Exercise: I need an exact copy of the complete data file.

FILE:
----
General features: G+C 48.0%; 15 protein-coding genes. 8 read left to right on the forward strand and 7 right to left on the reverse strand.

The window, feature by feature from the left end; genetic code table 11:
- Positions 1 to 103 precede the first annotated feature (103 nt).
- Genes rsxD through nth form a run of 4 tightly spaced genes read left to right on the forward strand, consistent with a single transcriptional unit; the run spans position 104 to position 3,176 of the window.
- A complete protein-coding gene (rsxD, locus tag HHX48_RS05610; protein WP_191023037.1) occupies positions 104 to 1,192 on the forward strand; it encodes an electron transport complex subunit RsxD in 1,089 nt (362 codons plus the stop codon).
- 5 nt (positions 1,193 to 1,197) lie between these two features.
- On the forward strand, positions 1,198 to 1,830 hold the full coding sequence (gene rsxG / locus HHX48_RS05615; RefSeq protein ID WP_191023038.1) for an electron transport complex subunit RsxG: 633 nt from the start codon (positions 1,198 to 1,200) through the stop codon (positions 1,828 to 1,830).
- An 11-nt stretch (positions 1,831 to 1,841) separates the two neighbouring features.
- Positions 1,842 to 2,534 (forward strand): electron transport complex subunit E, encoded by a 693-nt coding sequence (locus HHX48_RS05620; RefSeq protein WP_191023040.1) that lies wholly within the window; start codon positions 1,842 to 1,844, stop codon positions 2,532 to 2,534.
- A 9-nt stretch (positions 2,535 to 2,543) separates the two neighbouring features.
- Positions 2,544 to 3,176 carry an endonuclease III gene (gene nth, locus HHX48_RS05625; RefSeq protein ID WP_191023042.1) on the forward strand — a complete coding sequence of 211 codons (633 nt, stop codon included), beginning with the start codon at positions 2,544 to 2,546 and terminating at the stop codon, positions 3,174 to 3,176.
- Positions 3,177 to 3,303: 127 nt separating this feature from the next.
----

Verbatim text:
General features: G+C 48.0%; 15 protein-coding genes. 8 read left to right on the forward strand and 7 right to left on the reverse strand.

The window, feature by feature from the left end; genetic code table 11:
- Positions 1 to 103 precede the first annotated feature (103 nt).
- Genes rsxD through nth form a run of 4 tightly spaced genes read left to right on the forward strand, consistent with a single transcriptional unit; the run spans position 104 to position 3,176 of the window.
- A complete protein-coding gene (rsxD, locus tag HHX48_RS05610; protein WP_191023037.1) occupies positions 104 to 1,192 on the forward strand; it encodes an electron transport complex subunit RsxD in 1,089 nt (362 codons plus the stop codon).
- 5 nt (positions 1,193 to 1,197) lie between these two features.
- On the forward strand, positions 1,198 to 1,830 hold the full coding sequence (gene rsxG / locus HHX48_RS05615; RefSeq protein ID WP_191023038.1) for an electron transport complex subunit RsxG: 633 nt from the start codon (positions 1,198 to 1,200) through the stop codon (positions 1,828 to 1,830).
- An 11-nt stretch (positions 1,831 to 1,841) separates the two neighbouring features.
- Positions 1,842 to 2,534 (forward strand): electron transport complex subunit E, encoded by a 693-nt coding sequence (locus HHX48_RS05620; RefSeq protein WP_191023040.1) that lies wholly within the window; start codon positions 1,842 to 1,844, stop codon positions 2,532 to 2,534.
- A 9-nt stretch (positions 2,535 to 2,543) separates the two neighbouring features.
- Positions 2,544 to 3,176 carry an endonuclease III gene (gene nth, locus HHX48_RS05625; RefSeq protein ID WP_191023042.1) on the forward strand — a complete coding sequence of 211 codons (633 nt, stop codon included), beginning with the start codon at positions 2,544 to 2,546 and terminating at the stop codon, positions 3,174 to 3,176.
- Positions 3,177 to 3,303: 127 nt separating this feature from the next.